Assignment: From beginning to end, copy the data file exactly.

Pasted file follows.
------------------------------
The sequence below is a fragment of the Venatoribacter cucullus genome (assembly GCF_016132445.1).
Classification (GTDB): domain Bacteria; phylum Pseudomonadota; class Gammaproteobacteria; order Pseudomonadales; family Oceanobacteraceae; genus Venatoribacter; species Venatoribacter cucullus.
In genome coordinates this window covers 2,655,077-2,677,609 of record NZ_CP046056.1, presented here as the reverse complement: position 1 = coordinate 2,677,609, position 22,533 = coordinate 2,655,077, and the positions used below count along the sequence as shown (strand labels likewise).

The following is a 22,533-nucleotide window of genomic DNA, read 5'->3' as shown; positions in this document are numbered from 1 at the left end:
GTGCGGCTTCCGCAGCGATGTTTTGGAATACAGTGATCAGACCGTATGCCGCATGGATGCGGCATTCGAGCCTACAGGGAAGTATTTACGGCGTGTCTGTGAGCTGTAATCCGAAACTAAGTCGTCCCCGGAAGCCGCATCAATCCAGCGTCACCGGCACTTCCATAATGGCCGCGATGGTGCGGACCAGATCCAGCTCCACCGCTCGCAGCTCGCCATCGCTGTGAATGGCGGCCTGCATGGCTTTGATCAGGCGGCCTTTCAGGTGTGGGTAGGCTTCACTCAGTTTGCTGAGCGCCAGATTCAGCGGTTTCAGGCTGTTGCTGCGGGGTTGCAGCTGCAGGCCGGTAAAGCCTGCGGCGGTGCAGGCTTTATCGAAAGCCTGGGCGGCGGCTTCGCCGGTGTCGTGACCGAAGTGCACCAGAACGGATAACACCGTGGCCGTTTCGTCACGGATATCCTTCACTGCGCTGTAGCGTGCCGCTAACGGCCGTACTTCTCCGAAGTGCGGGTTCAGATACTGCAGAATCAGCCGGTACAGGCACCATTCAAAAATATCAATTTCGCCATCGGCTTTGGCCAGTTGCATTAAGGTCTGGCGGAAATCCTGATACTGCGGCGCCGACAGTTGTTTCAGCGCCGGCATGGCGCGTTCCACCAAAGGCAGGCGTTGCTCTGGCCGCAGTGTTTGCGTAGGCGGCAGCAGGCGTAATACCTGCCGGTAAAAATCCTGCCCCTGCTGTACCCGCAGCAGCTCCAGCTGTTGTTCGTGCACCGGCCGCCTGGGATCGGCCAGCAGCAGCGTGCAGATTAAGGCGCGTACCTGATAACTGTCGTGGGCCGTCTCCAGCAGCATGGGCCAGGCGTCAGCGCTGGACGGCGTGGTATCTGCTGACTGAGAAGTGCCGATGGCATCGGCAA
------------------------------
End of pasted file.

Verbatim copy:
The sequence below is a fragment of the Venatoribacter cucullus genome (assembly GCF_016132445.1).
Classification (GTDB): domain Bacteria; phylum Pseudomonadota; class Gammaproteobacteria; order Pseudomonadales; family Oceanobacteraceae; genus Venatoribacter; species Venatoribacter cucullus.
In genome coordinates this window covers 2,655,077-2,677,609 of record NZ_CP046056.1, presented here as the reverse complement: position 1 = coordinate 2,677,609, position 22,533 = coordinate 2,655,077, and the positions used below count along the sequence as shown (strand labels likewise).

The following is a 22,533-nucleotide window of genomic DNA, read 5'->3' as shown; positions in this document are numbered from 1 at the left end:
GTGCGGCTTCCGCAGCGATGTTTTGGAATACAGTGATCAGACCGTATGCCGCATGGATGCGGCATTCGAGCCTACAGGGAAGTATTTACGGCGTGTCTGTGAGCTGTAATCCGAAACTAAGTCGTCCCCGGAAGCCGCATCAATCCAGCGTCACCGGCACTTCCATAATGGCCGCGATGGTGCGGACCAGATCCAGCTCCACCGCTCGCAGCTCGCCATCGCTGTGAATGGCGGCCTGCATGGCTTTGATCAGGCGGCCTTTCAGGTGTGGGTAGGCTTCACTCAGTTTGCTGAGCGCCAGATTCAGCGGTTTCAGGCTGTTGCTGCGGGGTTGCAGCTGCAGGCCGGTAAAGCCTGCGGCGGTGCAGGCTTTATCGAAAGCCTGGGCGGCGGCTTCGCCGGTGTCGTGACCGAAGTGCACCAGAACGGATAACACCGTGGCCGTTTCGTCACGGATATCCTTCACTGCGCTGTAGCGTGCCGCTAACGGCCGTACTTCTCCGAAGTGCGGGTTCAGATACTGCAGAATCAGCCGGTACAGGCACCATTCAAAAATATCAATTTCGCCATCGGCTTTGGCCAGTTGCATTAAGGTCTGGCGGAAATCCTGATACTGCGGCGCCGACAGTTGTTTCAGCGCCGGCATGGCGCGTTCCACCAAAGGCAGGCGTTGCTCTGGCCGCAGTGTTTGCGTAGGCGGCAGCAGGCGTAATACCTGCCGGTAAAAATCCTGCCCCTGCTGTACCCGCAGCAGCTCCAGCTGTTGTTCGTGCACCGGCCGCCTGGGATCGGCCAGCAGCAGCGTGCAGATTAAGGCGCGTACCTGATAACTGTCGTGGGCCGTCTCCAGCAGCATGGGCCAGGCGTCAGCGCTGGACGGCGTGGTATCTGCTGACTGAGAAGTGCCGATGGCATCGGCAA